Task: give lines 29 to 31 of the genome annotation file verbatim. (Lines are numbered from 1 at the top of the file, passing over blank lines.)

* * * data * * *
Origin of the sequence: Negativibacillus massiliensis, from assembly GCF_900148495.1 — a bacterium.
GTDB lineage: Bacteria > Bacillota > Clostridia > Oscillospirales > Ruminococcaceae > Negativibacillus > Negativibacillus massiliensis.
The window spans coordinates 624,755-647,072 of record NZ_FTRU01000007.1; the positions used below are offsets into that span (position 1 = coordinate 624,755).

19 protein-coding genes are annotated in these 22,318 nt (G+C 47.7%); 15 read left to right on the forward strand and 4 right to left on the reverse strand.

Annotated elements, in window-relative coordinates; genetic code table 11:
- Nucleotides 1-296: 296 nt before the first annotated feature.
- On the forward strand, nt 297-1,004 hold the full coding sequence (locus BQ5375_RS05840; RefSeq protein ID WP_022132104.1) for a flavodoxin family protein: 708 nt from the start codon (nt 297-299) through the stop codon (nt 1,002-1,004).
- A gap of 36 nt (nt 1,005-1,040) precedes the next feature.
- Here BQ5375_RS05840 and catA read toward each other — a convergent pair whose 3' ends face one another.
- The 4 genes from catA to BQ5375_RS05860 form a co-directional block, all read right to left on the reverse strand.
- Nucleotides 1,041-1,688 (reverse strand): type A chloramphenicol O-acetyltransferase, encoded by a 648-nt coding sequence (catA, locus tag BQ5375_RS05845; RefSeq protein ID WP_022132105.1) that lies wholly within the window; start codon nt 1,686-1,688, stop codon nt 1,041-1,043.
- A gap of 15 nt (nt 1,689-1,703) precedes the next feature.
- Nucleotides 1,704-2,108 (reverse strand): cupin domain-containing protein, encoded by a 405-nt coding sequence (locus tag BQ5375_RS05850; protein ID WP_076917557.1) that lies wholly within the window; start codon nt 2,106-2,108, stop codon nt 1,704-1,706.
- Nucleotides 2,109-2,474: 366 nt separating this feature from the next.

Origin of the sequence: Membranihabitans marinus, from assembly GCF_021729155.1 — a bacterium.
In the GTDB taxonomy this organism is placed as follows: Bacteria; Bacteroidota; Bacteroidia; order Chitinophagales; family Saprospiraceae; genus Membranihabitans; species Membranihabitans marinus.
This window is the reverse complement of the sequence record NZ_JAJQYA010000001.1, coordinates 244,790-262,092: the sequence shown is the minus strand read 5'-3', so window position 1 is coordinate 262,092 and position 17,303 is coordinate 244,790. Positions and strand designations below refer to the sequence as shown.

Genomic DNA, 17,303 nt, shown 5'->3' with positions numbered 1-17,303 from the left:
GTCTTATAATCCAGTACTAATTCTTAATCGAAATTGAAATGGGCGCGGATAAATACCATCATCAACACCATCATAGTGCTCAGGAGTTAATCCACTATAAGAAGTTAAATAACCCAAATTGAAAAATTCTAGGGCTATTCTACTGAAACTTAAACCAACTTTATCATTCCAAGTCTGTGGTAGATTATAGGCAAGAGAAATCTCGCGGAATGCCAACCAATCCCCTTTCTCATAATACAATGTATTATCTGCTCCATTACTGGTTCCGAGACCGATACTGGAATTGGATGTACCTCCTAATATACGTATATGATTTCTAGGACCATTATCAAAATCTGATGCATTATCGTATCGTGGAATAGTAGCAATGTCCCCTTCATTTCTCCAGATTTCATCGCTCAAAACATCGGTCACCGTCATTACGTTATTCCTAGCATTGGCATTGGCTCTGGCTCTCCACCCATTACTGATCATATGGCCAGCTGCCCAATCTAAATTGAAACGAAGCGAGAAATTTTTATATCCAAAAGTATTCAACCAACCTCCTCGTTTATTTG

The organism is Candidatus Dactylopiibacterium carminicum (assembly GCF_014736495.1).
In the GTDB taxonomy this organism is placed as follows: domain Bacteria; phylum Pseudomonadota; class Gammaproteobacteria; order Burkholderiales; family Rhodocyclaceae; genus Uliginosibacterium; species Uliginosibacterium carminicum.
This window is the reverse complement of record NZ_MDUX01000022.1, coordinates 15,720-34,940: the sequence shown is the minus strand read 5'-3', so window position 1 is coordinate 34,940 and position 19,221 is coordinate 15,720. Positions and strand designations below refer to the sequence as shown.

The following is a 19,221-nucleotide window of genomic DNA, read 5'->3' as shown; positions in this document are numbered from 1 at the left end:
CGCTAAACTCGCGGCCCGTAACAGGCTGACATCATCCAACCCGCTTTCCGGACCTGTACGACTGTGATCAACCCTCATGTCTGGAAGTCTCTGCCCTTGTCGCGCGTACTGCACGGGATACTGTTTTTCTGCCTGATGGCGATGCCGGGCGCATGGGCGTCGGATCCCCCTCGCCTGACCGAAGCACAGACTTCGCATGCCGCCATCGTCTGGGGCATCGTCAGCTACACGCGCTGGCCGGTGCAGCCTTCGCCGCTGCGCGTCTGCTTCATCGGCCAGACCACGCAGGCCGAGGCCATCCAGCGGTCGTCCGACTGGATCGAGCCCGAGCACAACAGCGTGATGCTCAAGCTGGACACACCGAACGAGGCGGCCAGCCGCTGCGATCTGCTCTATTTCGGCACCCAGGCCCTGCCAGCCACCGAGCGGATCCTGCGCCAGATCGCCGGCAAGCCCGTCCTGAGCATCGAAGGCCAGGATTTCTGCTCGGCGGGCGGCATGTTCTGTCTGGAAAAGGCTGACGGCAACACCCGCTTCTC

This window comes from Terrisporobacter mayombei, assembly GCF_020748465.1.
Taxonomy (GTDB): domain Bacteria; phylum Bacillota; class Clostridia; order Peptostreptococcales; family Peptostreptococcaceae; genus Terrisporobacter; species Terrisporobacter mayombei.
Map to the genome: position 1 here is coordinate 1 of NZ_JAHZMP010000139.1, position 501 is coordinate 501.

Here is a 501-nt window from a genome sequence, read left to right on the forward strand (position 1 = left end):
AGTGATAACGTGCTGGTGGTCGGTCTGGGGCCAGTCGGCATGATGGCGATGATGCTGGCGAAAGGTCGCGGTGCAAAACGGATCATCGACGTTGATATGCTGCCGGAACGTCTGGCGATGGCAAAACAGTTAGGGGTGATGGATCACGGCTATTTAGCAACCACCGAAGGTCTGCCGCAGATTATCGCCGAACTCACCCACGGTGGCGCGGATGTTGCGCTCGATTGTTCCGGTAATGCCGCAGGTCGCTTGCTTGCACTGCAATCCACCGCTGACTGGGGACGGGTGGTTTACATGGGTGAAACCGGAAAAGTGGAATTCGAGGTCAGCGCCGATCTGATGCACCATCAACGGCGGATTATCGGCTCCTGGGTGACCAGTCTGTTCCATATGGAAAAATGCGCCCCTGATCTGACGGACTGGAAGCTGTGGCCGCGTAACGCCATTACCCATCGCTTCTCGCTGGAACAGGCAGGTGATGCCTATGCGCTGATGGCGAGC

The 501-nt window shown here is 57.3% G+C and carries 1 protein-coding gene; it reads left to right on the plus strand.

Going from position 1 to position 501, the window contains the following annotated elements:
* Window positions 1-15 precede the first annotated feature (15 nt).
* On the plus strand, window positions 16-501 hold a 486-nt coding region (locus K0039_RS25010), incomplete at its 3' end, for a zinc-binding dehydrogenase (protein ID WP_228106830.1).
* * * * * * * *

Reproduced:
AGTGATAACGTGCTGGTGGTCGGTCTGGGGCCAGTCGGCATGATGGCGATGATGCTGGCGAAAGGTCGCGGTGCAAAACGGATCATCGACGTTGATATGCTGCCGGAACGTCTGGCGATGGCAAAACAGTTAGGGGTGATGGATCACGGCTATTTAGCAACCACCGAAGGTCTGCCGCAGATTATCGCCGAACTCACCCACGGTGGCGCGGATGTTGCGCTCGATTGTTCCGGTAATGCCGCAGGTCGCTTGCTTGCACTGCAATCCACCGCTGACTGGGGACGGGTGGTTTACATGGGTGAAACCGGAAAAGTGGAATTCGAGGTCAGCGCCGATCTGATGCACCATCAACGGCGGATTATCGGCTCCTGGGTGACCAGTCTGTTCCATATGGAAAAATGCGCCCCTGATCTGACGGACTGGAAGCTGTGGCCGCGTAACGCCATTACCCATCGCTTCTCGCTGGAACAGGCAGGTGATGCCTATGCGCTGATGGCGAGC

The 501-nt window shown here is 57.3% G+C and carries 1 protein-coding gene; it reads left to right on the plus strand.

Going from position 1 to position 501, the window contains the following annotated elements: